Apple executive declares: “All tablets are inferior, except for the iPad”

Gamingdeputy reported on May 15 that this week, “Fast Company” published an interview with Apple's senior vice presidents John Ternus and Greg Joswiak (“Joz” for short), in-depth discussion of Apple's iPad vision, the M4 chip, AI, and what makes the iPad “professional.”

Gamingdeputy noticed that perhaps the most exciting part of the interview came from Joz’s words:“I hesitate to call it a 'tablet' because tablets suck, but that's not the case with the iPad.(I hesitate to call it a tablet, because tablets suck, and iPads don't,)”

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Apple's new model iPad Pro The M4 chip was first launched on 2018. Apple pointed out that the M4 chip is the key to driving the dual OLED display of the new iPad Pro. Ternus outlined the overall improvement that the M4 chip has brought to the iPad Pro series: “We have always regarded the iPad as a magical piece. A glass panel that allows people to interact directly with content, so we're excited to push the limits of thinness without compromising performance with the new iPad Pro, which has the best display and most powerful performance we've ever put into an iPad. And there's no compromise on battery life or durability. We think this will deliver the ultimate iPad experience.”

The M4 iPad Pro will also come with a range of new accessories. These include an aluminum Magic Keyboard with new function keys and a larger trackpad, as well as a more advanced Apple Pencil Pro. Apple cleverly improved the way Apple Pencil Pro charges, Ternus explained: “We had to design a completely new architecture. We actually reduced the size of the electromagnetic induction charging solution in half to less than half the size of the previous version. size so that all these components can come together and function properly.”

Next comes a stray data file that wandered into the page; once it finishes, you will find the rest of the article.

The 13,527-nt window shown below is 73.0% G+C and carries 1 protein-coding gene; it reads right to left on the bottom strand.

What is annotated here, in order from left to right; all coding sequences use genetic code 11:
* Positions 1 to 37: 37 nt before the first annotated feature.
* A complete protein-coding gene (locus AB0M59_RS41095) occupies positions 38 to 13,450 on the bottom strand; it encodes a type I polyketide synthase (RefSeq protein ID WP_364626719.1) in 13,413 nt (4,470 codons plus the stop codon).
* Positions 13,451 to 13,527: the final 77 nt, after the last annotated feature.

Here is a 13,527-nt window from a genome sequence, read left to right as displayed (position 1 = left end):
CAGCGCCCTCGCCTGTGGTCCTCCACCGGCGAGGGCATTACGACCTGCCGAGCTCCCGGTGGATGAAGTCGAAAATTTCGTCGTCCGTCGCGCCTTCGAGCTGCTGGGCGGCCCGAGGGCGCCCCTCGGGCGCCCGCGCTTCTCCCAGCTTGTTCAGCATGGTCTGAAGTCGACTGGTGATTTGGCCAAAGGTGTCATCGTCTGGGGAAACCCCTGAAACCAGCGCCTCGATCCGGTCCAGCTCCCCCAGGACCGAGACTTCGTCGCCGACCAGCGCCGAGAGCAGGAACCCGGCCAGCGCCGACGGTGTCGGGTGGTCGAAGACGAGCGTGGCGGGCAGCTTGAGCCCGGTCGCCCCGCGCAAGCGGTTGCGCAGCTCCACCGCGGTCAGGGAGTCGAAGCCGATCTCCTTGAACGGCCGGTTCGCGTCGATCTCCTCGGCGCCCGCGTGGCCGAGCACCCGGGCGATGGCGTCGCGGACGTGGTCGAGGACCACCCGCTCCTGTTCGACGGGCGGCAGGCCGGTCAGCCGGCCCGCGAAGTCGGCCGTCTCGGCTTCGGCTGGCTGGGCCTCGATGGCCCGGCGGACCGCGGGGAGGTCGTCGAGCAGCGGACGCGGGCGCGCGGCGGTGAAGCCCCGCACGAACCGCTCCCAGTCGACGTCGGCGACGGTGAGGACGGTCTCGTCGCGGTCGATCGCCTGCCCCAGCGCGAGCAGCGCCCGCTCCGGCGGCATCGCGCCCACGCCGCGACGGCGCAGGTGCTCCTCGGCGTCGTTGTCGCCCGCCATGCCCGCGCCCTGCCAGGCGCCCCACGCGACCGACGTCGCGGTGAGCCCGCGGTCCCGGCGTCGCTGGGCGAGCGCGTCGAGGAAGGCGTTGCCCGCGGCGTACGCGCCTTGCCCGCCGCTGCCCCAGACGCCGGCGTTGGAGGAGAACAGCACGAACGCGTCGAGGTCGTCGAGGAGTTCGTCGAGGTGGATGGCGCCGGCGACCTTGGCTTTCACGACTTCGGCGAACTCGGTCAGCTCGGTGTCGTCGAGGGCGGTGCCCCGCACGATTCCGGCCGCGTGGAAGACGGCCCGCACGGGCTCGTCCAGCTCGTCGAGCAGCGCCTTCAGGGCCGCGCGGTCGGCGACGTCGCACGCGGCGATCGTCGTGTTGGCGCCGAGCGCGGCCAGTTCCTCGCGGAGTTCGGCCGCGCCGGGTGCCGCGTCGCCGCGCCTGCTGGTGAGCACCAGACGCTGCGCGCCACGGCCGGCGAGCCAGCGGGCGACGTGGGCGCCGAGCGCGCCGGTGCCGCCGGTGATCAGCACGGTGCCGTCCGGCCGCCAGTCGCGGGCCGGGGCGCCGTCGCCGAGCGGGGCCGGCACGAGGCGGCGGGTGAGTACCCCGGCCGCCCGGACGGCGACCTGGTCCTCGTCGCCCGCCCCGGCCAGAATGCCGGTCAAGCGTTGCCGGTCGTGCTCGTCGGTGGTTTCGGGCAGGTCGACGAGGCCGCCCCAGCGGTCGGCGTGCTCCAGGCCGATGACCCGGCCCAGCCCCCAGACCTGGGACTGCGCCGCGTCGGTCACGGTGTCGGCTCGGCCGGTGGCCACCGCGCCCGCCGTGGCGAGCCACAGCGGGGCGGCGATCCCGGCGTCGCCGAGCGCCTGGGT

Joz also mentioned in the interview,Apple is “simplifying the Pencil product line”. However, to fully realize this goal, the original Apple Pencil and Apple Pencil 2 may need to be phased out.

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Finally, the article also discusses AI, Mac computers, and how Apple defines a “professional-grade” iPad. Joz said: “In fact, most Mac users own an iPad and use both devices. Likewise, many iPad users also have Mac computers, and some even have Windows computers. People choose the most appropriate tool for the situation. They are two very different tools. “

Ternus raised objections to the “professionalism” of the iPad Pro, arguing that “professionalism” is not defined by Mac computers. Ternus said: “There's an interesting misconception, maybe that Mac users use their own standards to measure what is professional. Look at what the Procreate team has accomplished with Apple Pencil Pro. There is no more professional drawing in the world than Procreate Applied, they are the lifeblood of artists.”

Features like touch controls, Apple Pencil input, and built-in 5G still differentiate the iPad from the Mac, even though both devices can accomplish many of the same types of tasks. As for AI, information on the software will be revealed at WWDC in a few weeks. Until then, Apple will continue to leverage its years of accumulation in neural network engines, which have already become part of Apple chip products and even Mac computers based on Intel processors.

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